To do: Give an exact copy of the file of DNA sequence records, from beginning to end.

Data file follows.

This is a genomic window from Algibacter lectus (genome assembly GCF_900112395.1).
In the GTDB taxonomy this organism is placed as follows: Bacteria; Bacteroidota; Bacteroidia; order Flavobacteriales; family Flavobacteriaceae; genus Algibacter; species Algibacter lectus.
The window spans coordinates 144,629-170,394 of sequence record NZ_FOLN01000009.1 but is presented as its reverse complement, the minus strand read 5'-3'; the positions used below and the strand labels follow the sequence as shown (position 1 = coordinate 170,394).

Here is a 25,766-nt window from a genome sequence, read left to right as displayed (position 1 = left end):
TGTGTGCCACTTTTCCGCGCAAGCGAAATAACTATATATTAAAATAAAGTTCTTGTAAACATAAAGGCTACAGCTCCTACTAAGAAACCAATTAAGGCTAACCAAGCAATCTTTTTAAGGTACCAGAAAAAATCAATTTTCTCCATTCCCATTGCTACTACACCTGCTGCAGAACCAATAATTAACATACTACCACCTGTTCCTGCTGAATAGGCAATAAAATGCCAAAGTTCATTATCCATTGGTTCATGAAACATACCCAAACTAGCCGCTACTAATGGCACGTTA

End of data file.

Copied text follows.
This is a genomic window from Algibacter lectus (genome assembly GCF_900112395.1).
In the GTDB taxonomy this organism is placed as follows: Bacteria; Bacteroidota; Bacteroidia; order Flavobacteriales; family Flavobacteriaceae; genus Algibacter; species Algibacter lectus.
The window spans coordinates 144,629-170,394 of sequence record NZ_FOLN01000009.1 but is presented as its reverse complement, the minus strand read 5'-3'; the positions used below and the strand labels follow the sequence as shown (position 1 = coordinate 170,394).

Here is a 25,766-nt window from a genome sequence, read left to right as displayed (position 1 = left end):
TGTGTGCCACTTTTCCGCGCAAGCGAAATAACTATATATTAAAATAAAGTTCTTGTAAACATAAAGGCTACAGCTCCTACTAAGAAACCAATTAAGGCTAACCAAGCAATCTTTTTAAGGTACCAGAAAAAATCAATTTTCTCCATTCCCATTGCTACTACACCTGCTGCAGAACCAATAATTAACATACTACCACCTGTTCCTGCTGAATAGGCAATAAAATGCCAAAGTTCATTATCCATTGGTTCATGAAACATACCCAAACTAGCCGCTACTAATGGCACGTTA